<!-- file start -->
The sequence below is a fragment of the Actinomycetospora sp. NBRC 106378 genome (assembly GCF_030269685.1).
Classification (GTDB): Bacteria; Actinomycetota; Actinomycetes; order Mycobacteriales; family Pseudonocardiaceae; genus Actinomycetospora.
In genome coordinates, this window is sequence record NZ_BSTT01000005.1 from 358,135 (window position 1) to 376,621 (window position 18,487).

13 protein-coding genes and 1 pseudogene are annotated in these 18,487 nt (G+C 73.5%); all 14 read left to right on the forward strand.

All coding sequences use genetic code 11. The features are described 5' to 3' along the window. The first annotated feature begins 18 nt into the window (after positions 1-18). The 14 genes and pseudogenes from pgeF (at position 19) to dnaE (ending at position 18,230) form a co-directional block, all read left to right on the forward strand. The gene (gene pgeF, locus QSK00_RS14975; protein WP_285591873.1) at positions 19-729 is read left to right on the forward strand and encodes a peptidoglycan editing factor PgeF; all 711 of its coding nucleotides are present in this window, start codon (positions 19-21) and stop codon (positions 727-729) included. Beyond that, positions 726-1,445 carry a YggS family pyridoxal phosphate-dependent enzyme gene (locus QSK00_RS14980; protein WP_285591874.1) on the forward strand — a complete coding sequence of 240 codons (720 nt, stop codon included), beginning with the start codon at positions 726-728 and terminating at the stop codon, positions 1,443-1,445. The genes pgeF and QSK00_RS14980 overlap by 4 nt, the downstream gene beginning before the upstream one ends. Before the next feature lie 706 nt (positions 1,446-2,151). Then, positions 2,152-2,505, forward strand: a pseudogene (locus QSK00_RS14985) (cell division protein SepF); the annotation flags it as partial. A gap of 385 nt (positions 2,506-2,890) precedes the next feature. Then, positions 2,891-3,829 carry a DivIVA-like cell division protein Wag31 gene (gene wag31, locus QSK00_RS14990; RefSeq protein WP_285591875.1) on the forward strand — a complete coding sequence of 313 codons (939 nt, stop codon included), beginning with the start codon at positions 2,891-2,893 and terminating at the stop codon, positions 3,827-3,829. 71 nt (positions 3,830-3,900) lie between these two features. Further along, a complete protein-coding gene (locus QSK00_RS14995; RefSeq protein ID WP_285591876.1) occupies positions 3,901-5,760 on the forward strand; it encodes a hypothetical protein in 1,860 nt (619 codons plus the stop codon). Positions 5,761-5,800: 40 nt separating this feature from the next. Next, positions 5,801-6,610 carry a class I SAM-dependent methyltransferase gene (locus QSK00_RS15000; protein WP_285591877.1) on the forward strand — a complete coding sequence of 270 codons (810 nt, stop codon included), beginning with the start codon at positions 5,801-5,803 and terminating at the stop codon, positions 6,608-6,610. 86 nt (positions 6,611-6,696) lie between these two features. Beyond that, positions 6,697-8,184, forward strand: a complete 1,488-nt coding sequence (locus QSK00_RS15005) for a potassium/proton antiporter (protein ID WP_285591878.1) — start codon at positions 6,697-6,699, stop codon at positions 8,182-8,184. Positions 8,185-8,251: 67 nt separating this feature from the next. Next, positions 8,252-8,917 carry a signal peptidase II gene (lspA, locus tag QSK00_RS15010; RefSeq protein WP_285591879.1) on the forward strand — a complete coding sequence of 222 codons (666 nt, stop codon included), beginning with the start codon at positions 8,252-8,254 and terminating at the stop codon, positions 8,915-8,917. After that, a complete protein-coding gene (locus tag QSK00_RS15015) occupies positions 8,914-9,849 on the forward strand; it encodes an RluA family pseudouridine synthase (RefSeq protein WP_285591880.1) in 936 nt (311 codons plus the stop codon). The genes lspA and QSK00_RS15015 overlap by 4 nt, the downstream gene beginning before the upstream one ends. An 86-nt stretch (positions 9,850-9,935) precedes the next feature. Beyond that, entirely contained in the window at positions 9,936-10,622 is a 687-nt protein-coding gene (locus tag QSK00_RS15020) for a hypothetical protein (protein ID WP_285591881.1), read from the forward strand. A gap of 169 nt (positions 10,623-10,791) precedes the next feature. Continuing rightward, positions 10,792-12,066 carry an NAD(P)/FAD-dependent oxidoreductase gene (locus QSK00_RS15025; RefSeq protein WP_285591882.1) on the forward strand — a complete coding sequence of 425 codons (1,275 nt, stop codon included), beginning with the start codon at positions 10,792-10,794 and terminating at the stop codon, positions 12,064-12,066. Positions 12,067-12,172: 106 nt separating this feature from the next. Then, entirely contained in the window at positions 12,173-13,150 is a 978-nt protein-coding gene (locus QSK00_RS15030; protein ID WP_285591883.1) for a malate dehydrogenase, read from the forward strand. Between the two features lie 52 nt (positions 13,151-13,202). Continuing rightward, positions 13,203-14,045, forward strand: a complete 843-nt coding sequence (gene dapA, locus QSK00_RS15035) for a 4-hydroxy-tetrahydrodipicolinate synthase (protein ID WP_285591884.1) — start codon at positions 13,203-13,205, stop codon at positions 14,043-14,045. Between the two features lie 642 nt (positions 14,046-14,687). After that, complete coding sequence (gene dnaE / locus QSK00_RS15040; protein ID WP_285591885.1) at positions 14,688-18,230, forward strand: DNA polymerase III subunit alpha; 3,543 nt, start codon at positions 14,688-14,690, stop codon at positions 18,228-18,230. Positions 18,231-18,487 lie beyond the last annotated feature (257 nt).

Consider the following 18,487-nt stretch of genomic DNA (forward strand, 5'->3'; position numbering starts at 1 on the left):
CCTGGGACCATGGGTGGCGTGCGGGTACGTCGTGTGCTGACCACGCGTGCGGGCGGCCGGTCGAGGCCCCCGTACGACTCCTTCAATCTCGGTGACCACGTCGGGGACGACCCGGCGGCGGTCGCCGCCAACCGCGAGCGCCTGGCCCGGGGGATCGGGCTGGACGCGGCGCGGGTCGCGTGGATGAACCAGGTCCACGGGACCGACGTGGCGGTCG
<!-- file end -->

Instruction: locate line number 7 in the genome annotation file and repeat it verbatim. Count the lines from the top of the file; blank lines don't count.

CCTGGGACCATGGGTGGCGTGCGGGTACGTCGTGTGCTGACCACGCGTGCGGGCGGCCGGTCGAGGCCCCCGTACGACTCCTTCAATCTCGGTGACCACGTCGGGGACGACCCGGCGGCGGTCGCCGCCAACCGCGAGCGCCTGGCCCGGGGGATCGGGCTGGACGCGGCGCGGGTCGCGTGGATGAACCAGGTCCACGGGACCGACGTGGCGGTCG